Xbox Cloud Gaming: Sharper Images, But Only On One Browser!

The Clarity Boost technology will provide sharper images than before if you have an Xbox Game Pass Ultimate subscription to play games from the cloud.


While Internet speeds are slowly increasing worldwide (with a few countries already offering several gigabits per second, which you can only utilize if you have strong enough cables and hardware…), playing games from the cloud doesn’t necessarily bring better image quality along with it. Microsoft didn’t want to get over this bridge by offering a higher-resolution video stream. Still, by using a trick: Xbox Cloud Gaming Clarity Boost is an image sharpening filter within a browser. We don’t know specific details, but the two images below show the difference.

This technology is only available in Microsoft Edge at the moment, and given how it is a Chromium-based browser, Phil Spencer’s team should share the tech to have it in Google Chrome, Opera, and all the other Chromium-based browsers. Here’s Microsoft’s post: “Xbox Cloud Gaming has partnered with Microsoft Edge to create an improved experience with optimizations now available exclusively in the Microsoft Edge browser, providing the optimal look and feel while playing Xbox games from the cloud.

Today, we are excited to invite you to experience Clarity Boost, one of the latest cloud gaming optimizations available on Microsoft Edge Canary. This feature uses a set of client-side scaling improvements to improve the visual quality of the video stream. Download Microsoft Edge Canary today to try out these features! Clarity Boost will be available to all Microsoft Edge users by next year.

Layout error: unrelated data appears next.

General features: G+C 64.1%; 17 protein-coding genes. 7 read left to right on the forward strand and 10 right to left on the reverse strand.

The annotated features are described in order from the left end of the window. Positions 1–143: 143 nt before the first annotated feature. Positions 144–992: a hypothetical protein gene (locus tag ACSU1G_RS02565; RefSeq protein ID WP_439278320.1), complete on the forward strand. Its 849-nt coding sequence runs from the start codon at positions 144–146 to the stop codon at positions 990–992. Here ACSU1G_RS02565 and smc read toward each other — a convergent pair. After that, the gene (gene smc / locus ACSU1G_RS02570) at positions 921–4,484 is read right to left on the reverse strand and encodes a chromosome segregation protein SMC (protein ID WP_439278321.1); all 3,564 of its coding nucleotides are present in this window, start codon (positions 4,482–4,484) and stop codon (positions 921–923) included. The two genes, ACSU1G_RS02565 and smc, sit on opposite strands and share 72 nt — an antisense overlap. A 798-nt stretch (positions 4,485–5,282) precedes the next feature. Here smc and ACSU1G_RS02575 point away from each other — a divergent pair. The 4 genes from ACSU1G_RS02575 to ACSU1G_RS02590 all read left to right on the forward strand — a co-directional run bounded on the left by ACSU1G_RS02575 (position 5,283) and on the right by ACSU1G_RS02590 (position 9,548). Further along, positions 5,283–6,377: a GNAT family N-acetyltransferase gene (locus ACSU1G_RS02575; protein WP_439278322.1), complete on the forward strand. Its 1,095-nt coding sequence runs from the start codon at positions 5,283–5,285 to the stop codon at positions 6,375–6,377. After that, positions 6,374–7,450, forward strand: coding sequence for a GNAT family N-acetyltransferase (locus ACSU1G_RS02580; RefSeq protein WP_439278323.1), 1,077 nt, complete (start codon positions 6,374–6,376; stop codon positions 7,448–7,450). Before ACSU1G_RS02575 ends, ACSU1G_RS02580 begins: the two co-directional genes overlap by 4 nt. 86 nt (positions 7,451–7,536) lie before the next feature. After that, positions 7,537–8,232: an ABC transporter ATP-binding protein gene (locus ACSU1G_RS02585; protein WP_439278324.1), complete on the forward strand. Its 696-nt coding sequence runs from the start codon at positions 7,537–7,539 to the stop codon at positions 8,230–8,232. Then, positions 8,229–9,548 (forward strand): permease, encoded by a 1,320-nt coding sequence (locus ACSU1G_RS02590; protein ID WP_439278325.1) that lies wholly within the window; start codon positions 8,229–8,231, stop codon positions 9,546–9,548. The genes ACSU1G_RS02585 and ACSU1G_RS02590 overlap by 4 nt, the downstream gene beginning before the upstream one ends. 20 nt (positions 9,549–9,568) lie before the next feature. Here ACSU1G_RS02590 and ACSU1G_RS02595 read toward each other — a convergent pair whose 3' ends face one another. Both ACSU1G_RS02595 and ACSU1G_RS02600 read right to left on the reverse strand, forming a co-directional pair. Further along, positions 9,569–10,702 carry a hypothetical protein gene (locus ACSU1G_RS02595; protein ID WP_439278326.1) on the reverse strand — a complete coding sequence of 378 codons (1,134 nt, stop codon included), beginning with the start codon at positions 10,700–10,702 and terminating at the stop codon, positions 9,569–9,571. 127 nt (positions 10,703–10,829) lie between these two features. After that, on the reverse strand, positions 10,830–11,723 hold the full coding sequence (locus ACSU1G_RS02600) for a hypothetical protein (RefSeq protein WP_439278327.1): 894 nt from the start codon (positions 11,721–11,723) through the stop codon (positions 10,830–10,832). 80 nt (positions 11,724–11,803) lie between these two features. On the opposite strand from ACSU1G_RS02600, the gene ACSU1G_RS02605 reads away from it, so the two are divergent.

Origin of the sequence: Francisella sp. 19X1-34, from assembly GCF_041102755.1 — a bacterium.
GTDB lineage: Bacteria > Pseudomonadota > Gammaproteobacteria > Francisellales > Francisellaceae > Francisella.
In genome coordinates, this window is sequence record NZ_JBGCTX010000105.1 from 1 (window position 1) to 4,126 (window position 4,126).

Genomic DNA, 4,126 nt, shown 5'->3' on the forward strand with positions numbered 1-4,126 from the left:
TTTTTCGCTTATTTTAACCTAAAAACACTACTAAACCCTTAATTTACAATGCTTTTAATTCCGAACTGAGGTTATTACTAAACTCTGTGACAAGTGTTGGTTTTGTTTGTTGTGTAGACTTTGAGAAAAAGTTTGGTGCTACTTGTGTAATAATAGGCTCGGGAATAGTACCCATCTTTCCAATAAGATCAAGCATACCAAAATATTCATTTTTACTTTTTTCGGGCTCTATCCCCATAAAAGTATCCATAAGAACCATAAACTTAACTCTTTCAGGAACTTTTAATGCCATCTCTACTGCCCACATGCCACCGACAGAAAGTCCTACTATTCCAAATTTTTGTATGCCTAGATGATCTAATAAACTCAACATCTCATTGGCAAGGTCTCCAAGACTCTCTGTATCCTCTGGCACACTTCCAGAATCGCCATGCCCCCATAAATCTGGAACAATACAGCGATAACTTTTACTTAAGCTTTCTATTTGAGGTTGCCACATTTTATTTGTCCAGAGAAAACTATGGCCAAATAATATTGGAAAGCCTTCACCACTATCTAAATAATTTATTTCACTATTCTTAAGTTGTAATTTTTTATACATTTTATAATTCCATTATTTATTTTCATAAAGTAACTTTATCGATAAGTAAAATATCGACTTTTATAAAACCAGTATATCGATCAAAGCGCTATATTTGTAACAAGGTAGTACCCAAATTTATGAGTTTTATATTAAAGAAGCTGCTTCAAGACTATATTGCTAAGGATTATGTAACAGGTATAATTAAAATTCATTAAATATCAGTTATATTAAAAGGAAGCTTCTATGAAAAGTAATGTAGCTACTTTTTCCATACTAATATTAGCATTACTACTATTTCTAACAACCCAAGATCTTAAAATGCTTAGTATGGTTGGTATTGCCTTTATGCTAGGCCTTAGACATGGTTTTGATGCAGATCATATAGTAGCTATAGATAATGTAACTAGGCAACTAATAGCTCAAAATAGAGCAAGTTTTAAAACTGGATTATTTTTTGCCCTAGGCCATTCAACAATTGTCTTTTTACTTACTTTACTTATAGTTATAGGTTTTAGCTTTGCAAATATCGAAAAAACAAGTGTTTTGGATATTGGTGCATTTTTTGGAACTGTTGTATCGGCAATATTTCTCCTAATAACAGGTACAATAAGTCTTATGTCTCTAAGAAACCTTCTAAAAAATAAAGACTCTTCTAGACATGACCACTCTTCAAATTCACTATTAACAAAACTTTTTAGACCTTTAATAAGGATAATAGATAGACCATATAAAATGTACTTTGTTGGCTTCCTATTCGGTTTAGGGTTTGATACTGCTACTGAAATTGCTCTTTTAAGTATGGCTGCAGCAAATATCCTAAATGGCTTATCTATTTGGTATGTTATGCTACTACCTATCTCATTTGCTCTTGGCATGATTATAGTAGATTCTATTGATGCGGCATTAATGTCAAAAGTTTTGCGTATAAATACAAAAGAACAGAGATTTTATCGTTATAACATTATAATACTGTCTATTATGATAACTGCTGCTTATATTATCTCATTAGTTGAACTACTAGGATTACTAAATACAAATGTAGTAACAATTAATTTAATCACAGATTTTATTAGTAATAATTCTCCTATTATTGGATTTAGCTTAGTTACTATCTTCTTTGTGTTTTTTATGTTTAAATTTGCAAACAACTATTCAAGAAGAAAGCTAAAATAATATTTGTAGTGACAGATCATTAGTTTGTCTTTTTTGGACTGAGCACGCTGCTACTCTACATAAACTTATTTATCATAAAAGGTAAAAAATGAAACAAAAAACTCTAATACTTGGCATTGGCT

How to try it: download Microsoft Edge Canary. To confirm you are in Microsoft Edge Canary, navigate to edge://settings/help to make sure you are on version 96.0.1033.0 or later. To enable Clarity Boost, go to, login and start a game, open the more actions (…) menu, and select Enable Clarity Boost option.” Canary for Edge is similar to Nightly for Firefox: an alpha version.

It’s not a bad move, but we should expect the Clarity Boost tech to be included in other browsers as well… or is it Microsoft’s move to gain more market share?

Source: WCCFTech


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